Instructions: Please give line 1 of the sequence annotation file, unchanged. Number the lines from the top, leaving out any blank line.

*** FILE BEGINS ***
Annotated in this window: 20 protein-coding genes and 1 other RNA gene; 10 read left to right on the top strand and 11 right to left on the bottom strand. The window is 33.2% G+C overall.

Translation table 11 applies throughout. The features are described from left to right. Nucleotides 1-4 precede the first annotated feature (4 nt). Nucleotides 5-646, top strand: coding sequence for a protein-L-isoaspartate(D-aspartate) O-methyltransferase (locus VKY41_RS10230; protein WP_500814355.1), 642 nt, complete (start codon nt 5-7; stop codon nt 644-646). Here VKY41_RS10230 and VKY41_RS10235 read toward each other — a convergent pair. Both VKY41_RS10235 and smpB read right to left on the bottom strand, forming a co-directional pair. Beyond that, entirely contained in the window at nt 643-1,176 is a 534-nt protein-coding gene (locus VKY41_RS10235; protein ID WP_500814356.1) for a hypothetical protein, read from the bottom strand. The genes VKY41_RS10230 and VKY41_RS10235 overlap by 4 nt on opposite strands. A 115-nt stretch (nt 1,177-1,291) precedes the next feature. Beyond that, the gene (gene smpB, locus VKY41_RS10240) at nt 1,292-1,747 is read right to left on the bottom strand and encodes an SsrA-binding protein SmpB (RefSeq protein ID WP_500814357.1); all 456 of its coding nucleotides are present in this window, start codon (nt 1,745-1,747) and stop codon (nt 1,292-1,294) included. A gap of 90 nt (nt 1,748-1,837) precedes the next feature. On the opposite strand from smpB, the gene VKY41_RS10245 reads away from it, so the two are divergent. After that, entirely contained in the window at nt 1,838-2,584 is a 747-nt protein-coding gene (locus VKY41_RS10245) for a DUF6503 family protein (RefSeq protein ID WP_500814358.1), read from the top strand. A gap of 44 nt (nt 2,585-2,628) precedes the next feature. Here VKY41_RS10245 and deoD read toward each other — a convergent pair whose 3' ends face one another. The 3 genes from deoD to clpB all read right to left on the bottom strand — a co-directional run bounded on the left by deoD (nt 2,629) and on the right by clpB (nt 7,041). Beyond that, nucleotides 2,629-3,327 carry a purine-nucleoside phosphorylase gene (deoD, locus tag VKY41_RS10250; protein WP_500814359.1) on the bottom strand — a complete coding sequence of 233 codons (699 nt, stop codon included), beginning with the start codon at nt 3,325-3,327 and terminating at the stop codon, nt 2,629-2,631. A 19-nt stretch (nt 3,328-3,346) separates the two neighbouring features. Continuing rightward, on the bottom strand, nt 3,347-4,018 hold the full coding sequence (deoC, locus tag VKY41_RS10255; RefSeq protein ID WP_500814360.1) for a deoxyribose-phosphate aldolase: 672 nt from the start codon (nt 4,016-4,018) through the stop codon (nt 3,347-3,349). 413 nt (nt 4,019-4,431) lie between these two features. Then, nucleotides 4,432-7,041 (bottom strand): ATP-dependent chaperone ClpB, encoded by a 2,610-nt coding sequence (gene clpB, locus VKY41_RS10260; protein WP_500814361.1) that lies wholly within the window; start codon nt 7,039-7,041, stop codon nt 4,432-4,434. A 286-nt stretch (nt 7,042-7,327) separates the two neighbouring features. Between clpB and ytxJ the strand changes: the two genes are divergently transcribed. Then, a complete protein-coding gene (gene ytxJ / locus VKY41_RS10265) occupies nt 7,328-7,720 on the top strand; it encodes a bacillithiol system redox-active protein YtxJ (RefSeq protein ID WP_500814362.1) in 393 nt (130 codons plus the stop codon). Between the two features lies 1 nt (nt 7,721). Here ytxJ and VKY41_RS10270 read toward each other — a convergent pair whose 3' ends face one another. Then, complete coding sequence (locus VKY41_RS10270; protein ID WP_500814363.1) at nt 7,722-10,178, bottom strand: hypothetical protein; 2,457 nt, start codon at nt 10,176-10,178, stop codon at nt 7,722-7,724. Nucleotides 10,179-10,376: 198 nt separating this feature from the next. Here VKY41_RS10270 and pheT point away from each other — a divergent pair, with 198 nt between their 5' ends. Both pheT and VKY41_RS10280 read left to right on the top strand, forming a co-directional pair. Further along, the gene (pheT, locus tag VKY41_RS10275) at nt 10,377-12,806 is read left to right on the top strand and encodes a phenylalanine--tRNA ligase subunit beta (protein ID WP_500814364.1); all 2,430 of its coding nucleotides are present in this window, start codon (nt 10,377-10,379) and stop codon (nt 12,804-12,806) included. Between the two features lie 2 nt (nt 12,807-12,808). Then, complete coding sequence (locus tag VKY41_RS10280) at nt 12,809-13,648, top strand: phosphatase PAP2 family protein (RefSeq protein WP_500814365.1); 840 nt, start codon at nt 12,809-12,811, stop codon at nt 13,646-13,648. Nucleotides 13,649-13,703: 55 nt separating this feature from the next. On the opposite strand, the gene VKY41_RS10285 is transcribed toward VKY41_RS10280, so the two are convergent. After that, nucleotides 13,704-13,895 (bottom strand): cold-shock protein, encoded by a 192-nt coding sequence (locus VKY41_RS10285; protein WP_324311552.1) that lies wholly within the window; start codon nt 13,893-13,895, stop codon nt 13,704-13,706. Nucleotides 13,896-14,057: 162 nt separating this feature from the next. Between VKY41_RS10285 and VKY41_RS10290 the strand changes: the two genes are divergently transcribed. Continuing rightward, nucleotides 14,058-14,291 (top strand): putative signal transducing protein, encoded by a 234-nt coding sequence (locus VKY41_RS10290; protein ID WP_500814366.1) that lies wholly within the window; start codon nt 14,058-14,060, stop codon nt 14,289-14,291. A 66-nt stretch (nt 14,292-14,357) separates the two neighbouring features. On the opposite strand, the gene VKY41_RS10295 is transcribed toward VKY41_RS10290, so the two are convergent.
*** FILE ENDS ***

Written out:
Annotated in this window: 20 protein-coding genes and 1 other RNA gene; 10 read left to right on the top strand and 11 right to left on the bottom strand. The window is 33.2% G+C overall.